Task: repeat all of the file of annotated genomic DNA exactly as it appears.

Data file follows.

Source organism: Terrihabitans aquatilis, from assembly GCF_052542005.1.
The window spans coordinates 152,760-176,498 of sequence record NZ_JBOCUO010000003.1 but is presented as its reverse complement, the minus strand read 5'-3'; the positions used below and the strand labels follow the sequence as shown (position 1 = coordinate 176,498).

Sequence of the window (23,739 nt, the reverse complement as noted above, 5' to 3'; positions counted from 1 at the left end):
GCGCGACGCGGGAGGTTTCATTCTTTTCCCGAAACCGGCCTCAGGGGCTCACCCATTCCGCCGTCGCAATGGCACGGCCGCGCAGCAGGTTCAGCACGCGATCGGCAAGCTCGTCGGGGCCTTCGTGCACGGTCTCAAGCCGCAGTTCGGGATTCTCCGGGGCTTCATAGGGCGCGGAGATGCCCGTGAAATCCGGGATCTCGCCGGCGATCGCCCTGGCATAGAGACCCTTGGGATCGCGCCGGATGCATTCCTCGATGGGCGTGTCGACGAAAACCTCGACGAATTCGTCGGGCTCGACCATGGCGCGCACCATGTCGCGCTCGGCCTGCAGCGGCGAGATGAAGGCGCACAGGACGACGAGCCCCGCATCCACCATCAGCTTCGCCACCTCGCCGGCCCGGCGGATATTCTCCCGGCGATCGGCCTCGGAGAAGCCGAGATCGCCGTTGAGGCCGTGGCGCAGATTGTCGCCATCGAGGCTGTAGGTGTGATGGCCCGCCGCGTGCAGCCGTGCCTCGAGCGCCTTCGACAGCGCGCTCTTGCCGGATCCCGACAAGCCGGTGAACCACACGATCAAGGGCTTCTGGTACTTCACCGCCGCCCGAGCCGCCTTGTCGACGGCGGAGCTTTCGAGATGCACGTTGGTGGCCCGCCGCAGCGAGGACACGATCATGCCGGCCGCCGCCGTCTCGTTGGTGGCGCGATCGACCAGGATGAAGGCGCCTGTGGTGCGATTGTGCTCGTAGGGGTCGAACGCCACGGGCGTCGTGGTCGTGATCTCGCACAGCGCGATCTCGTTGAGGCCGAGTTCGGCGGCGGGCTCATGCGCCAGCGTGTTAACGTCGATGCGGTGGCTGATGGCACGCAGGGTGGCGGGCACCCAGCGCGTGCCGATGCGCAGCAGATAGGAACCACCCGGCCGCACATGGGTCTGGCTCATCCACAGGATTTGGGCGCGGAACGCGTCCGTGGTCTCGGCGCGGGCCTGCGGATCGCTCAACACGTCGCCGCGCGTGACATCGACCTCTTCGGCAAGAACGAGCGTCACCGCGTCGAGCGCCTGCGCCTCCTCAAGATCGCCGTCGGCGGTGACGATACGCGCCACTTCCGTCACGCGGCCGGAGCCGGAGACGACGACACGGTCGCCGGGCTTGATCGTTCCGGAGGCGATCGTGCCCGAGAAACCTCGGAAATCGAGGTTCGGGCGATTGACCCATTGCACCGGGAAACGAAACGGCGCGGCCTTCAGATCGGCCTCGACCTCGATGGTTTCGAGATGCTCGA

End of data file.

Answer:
Source organism: Terrihabitans aquatilis, from assembly GCF_052542005.1.
The window spans coordinates 152,760-176,498 of sequence record NZ_JBOCUO010000003.1 but is presented as its reverse complement, the minus strand read 5'-3'; the positions used below and the strand labels follow the sequence as shown (position 1 = coordinate 176,498).

Sequence of the window (23,739 nt, the reverse complement as noted above, 5' to 3'; positions counted from 1 at the left end):
GCGCGACGCGGGAGGTTTCATTCTTTTCCCGAAACCGGCCTCAGGGGCTCACCCATTCCGCCGTCGCAATGGCACGGCCGCGCAGCAGGTTCAGCACGCGATCGGCAAGCTCGTCGGGGCCTTCGTGCACGGTCTCAAGCCGCAGTTCGGGATTCTCCGGGGCTTCATAGGGCGCGGAGATGCCCGTGAAATCCGGGATCTCGCCGGCGATCGCCCTGGCATAGAGACCCTTGGGATCGCGCCGGATGCATTCCTCGATGGGCGTGTCGACGAAAACCTCGACGAATTCGTCGGGCTCGACCATGGCGCGCACCATGTCGCGCTCGGCCTGCAGCGGCGAGATGAAGGCGCACAGGACGACGAGCCCCGCATCCACCATCAGCTTCGCCACCTCGCCGGCCCGGCGGATATTCTCCCGGCGATCGGCCTCGGAGAAGCCGAGATCGCCGTTGAGGCCGTGGCGCAGATTGTCGCCATCGAGGCTGTAGGTGTGATGGCCCGCCGCGTGCAGCCGTGCCTCGAGCGCCTTCGACAGCGCGCTCTTGCCGGATCCCGACAAGCCGGTGAACCACACGATCAAGGGCTTCTGGTACTTCACCGCCGCCCGAGCCGCCTTGTCGACGGCGGAGCTTTCGAGATGCACGTTGGTGGCCCGCCGCAGCGAGGACACGATCATGCCGGCCGCCGCCGTCTCGTTGGTGGCGCGATCGACCAGGATGAAGGCGCCTGTGGTGCGATTGTGCTCGTAGGGGTCGAACGCCACGGGCGTCGTGGTCGTGATCTCGCACAGCGCGATCTCGTTGAGGCCGAGTTCGGCGGCGGGCTCATGCGCCAGCGTGTTAACGTCGATGCGGTGGCTGATGGCACGCAGGGTGGCGGGCACCCAGCGCGTGCCGATGCGCAGCAGATAGGAACCACCCGGCCGCACATGGGTCTGGCTCATCCACAGGATTTGGGCGCGGAACGCGTCCGTGGTCTCGGCGCGGGCCTGCGGATCGCTCAACACGTCGCCGCGCGTGACATCGACCTCTTCGGCAAGAACGAGCGTCACCGCGTCGAGCGCCTGCGCCTCCTCAAGATCGCCGTCGGCGGTGACGATACGCGCCACTTCCGTCACGCGGCCGGAGCCGGAGACGACGACACGGTCGCCGGGCTTGATCGTTCCGGAGGCGATCGTGCCCGAGAAACCTCGGAAATCGAGGTTCGGGCGATTGACCCATTGCACCGGGAAACGAAACGGCGCGGCCTTCAGATCGGCCTCGACCTCGATGGTTTCGAGATGCTCGA